COMP 790-058 Spring 2007


Overview1

Overview

  • Raster Graphics

    • Where did this start?

  • Graphics Pipeline

    • What’s the hardware like?

  • OpenGL

    • How to talk to the hardware?

  • GPU Programming

    • How to make it do something non-standard?

  • A First GPGP Program

    • Hello World!

The University of North Carolina - Chapel Hill

COMP 790-058 Spring 2007


Why specialty hardware

Why Specialty Hardware?

  • CPU can do all Turing complete operations

The University of North Carolina - Chapel Hill

COMP 790-058 Spring 2007


Earliest commodity hardware

Earliest Commodity Hardware

Vertex Transformation

  • State of pipeline initialized

  • Vertices come down the pipe

  • Framebuffer and depth buffer set by the end

Clipping

Rasterization

Fragment Operations

Visibility

The University of North Carolina - Chapel Hill

COMP 790-058 Spring 2007


Cutting edge commodity hardware

Cutting-edge Commodity Hardware

Vertex Transformation

  • Okay, not much changed

  • Orange denotes programmability

  • Power of standard set of settings increased

  • Output can go to any/many buffers

Clipping

Rasterization

Fragment Operations

Visibility

The University of North Carolina - Chapel Hill

COMP 790-058 Spring 2007


Overview2

Overview

  • Raster Graphics

    • Where did this start?

  • Graphics Pipeline

    • What’s the hardware like?

  • OpenGL

    • How to talk to the hardware?

  • GPU Programming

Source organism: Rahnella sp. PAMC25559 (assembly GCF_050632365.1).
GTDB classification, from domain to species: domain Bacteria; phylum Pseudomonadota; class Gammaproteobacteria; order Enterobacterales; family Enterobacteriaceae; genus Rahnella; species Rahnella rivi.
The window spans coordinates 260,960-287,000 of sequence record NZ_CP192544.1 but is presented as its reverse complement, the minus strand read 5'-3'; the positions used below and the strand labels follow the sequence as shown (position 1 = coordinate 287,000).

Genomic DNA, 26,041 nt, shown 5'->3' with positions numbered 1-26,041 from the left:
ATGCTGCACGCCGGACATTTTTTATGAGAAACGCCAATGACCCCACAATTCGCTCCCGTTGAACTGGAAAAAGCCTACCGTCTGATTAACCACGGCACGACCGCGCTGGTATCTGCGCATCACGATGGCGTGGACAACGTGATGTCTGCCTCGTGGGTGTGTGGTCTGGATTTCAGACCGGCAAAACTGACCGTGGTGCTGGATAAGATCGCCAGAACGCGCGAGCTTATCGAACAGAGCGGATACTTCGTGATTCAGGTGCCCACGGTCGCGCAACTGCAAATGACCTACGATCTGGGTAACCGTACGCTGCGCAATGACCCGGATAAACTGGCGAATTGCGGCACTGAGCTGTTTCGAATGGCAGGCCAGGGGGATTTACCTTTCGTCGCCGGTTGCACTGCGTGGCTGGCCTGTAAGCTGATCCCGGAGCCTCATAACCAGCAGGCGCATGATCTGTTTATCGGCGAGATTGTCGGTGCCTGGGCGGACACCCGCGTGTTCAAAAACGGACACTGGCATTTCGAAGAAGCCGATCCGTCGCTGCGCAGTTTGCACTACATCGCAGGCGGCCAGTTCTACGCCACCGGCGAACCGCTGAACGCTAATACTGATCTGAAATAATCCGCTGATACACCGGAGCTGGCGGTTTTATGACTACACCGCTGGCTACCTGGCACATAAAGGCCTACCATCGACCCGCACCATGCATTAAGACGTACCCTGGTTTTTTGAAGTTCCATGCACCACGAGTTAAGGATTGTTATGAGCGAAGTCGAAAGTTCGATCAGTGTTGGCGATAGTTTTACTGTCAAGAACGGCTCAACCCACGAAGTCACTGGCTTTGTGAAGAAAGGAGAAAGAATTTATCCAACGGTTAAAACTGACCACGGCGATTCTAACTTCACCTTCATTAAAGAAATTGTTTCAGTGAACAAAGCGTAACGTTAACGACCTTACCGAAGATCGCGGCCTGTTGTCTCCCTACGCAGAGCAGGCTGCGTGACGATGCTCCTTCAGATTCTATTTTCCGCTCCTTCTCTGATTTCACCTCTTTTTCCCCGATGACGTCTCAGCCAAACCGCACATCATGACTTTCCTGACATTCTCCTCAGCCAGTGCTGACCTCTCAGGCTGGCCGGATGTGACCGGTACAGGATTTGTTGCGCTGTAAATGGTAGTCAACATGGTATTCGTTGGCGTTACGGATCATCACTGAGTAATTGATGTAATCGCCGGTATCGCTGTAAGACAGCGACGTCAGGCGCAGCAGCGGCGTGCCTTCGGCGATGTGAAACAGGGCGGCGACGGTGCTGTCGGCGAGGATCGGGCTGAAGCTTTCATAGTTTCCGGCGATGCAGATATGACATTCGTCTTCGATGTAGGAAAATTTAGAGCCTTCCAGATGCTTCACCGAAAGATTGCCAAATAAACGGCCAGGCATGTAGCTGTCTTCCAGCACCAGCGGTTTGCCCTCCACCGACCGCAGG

• How to make it do something non-standard?

  • A First GPGP Program

    • Hello World!

The University of North Carolina - Chapel Hill

COMP 790-058 Spring 2007


Talking to the gpu

Talking to the GPU

  • Two parts:

    • STATE: The majority of OpenGL calls modify the state machine

    • INPUT: Vertices

      • Three vertices make a triangle

      • Once a triangle is complete, the GPU runs with it

The University of North Carolina - Chapel Hill

COMP 790-058 Spring 2007


Opengl overview

OpenGL Overview

  • Most of the features in OpenGL will probably never be used in this class

  • For the majority of GPGP work, you render a quad (two triangles) that fills the screen on a one-input-texture-to-one-output-pixel basis

The University of North Carolina - Chapel Hill

COMP 790-058 Spring 2007


Note on opengl

Note on OpenGL

  • Although OpenGL calls are supported by nVIDIA or ATi drivers, some windowing system must be used

    • Native to OS - a pain

    • GLUT - quick, easy, small, has some issues with the “nicities of coding”

    • Almost all windowing toolkits support OpenGL

      • FLTK, Qt, WxWindows, etc.

The University of North Carolina - Chapel Hill

COMP 790-058 Spring 2007


Let s go to the code

Let’s go to the code

  • All code is available at http://www.cs.unc.edu/~jwendt/classes/GPGPLecture

The University of North Carolina - Chapel Hill

COMP 790-058 Spring 2007


Opengl gnitty gritties

OpenGL Gnitty-Gritties

  • Three more important OpenGL features

    • Multi-pass rendering

    • Read-backs

    • Extensions

The University of North Carolina - Chapel Hill

COMP 790-058 Spring 2007


Overview3

Overview

  • Raster Graphics

    • Where did this start?

  • Graphics Pipeline

    • What’s the hardware like?

  • OpenGL

    • How to talk to the hardware?

  • GPU Programming

    • How to make it do something non-standard?

  • A First GPGP Program

    • Hello World!

The University of North Carolina - Chapel Hill

COMP 790-058 Spring 2007


History of commodity gpu programming